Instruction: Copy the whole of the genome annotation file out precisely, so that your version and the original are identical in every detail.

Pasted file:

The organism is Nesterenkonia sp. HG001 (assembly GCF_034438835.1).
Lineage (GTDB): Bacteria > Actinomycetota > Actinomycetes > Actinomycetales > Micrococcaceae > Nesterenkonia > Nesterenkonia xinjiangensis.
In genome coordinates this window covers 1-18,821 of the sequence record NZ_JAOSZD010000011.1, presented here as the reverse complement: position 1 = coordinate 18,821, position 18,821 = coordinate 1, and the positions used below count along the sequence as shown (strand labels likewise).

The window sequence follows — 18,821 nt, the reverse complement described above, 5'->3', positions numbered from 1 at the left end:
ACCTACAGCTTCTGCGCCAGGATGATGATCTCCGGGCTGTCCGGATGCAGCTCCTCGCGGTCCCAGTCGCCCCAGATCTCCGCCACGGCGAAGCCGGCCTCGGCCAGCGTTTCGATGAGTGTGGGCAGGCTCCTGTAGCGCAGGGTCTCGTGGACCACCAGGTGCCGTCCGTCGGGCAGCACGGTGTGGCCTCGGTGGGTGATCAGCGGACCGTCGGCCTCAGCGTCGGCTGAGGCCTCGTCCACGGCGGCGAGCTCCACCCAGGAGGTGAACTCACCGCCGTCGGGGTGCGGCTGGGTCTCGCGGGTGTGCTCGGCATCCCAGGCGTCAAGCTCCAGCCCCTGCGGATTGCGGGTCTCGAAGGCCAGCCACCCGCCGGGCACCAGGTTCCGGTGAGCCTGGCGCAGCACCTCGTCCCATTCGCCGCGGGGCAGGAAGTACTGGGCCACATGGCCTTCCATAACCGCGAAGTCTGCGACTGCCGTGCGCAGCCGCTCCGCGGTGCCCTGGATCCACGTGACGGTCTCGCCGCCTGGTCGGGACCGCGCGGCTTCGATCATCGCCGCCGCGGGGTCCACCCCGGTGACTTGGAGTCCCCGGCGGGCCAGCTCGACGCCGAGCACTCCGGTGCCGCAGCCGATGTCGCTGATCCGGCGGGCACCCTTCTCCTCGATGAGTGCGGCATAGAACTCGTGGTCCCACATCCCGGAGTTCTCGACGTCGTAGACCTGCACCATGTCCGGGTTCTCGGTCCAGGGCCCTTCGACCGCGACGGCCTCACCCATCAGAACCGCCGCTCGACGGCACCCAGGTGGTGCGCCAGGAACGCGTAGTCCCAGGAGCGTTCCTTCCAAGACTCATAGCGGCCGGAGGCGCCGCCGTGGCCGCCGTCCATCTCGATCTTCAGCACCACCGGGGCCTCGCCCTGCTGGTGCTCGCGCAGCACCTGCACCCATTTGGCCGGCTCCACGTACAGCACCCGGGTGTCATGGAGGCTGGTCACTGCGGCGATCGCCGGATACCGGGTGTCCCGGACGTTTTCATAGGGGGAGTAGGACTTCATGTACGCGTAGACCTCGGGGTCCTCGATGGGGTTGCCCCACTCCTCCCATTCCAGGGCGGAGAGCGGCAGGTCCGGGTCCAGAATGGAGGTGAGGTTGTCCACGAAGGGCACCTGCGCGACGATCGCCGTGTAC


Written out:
The organism is Nesterenkonia sp. HG001 (assembly GCF_034438835.1).
Lineage (GTDB): Bacteria > Actinomycetota > Actinomycetes > Actinomycetales > Micrococcaceae > Nesterenkonia > Nesterenkonia xinjiangensis.
In genome coordinates this window covers 1-18,821 of the sequence record NZ_JAOSZD010000011.1, presented here as the reverse complement: position 1 = coordinate 18,821, position 18,821 = coordinate 1, and the positions used below count along the sequence as shown (strand labels likewise).

The window sequence follows — 18,821 nt, the reverse complement described above, 5'->3', positions numbered from 1 at the left end:
ACCTACAGCTTCTGCGCCAGGATGATGATCTCCGGGCTGTCCGGATGCAGCTCCTCGCGGTCCCAGTCGCCCCAGATCTCCGCCACGGCGAAGCCGGCCTCGGCCAGCGTTTCGATGAGTGTGGGCAGGCTCCTGTAGCGCAGGGTCTCGTGGACCACCAGGTGCCGTCCGTCGGGCAGCACGGTGTGGCCTCGGTGGGTGATCAGCGGACCGTCGGCCTCAGCGTCGGCTGAGGCCTCGTCCACGGCGGCGAGCTCCACCCAGGAGGTGAACTCACCGCCGTCGGGGTGCGGCTGGGTCTCGCGGGTGTGCTCGGCATCCCAGGCGTCAAGCTCCAGCCCCTGCGGATTGCGGGTCTCGAAGGCCAGCCACCCGCCGGGCACCAGGTTCCGGTGAGCCTGGCGCAGCACCTCGTCCCATTCGCCGCGGGGCAGGAAGTACTGGGCCACATGGCCTTCCATAACCGCGAAGTCTGCGACTGCCGTGCGCAGCCGCTCCGCGGTGCCCTGGATCCACGTGACGGTCTCGCCGCCTGGTCGGGACCGCGCGGCTTCGATCATCGCCGCCGCGGGGTCCACCCCGGTGACTTGGAGTCCCCGGCGGGCCAGCTCGACGCCGAGCACTCCGGTGCCGCAGCCGATGTCGCTGATCCGGCGGGCACCCTTCTCCTCGATGAGTGCGGCATAGAACTCGTGGTCCCACATCCCGGAGTTCTCGACGTCGTAGACCTGCACCATGTCCGGGTTCTCGGTCCAGGGCCCTTCGACCGCGACGGCCTCACCCATCAGAACCGCCGCTCGACGGCACCCAGGTGGTGCGCCAGGAACGCGTAGTCCCAGGAGCGTTCCTTCCAAGACTCATAGCGGCCGGAGGCGCCGCCGTGGCCGCCGTCCATCTCGATCTTCAGCACCACCGGGGCCTCGCCCTGCTGGTGCTCGCGCAGCACCTGCACCCATTTGGCCGGCTCCACGTACAGCACCCGGGTGTCATGGAGGCTGGTCACTGCGGCGATCGCCGGATACCGGGTGTCCCGGACGTTTTCATAGGGGGAGTAGGACTTCATGTACGCGTAGACCTCGGGGTCCTCGATGGGGTTGCCCCACTCCTCCCATTCCAGGGCGGAGAGCGGCAGGTCCGGGTCCAGAATGGAGGTGAGGTTGTCCACGAAGGGCACCTGCGCGACGATCGCCGTGTAC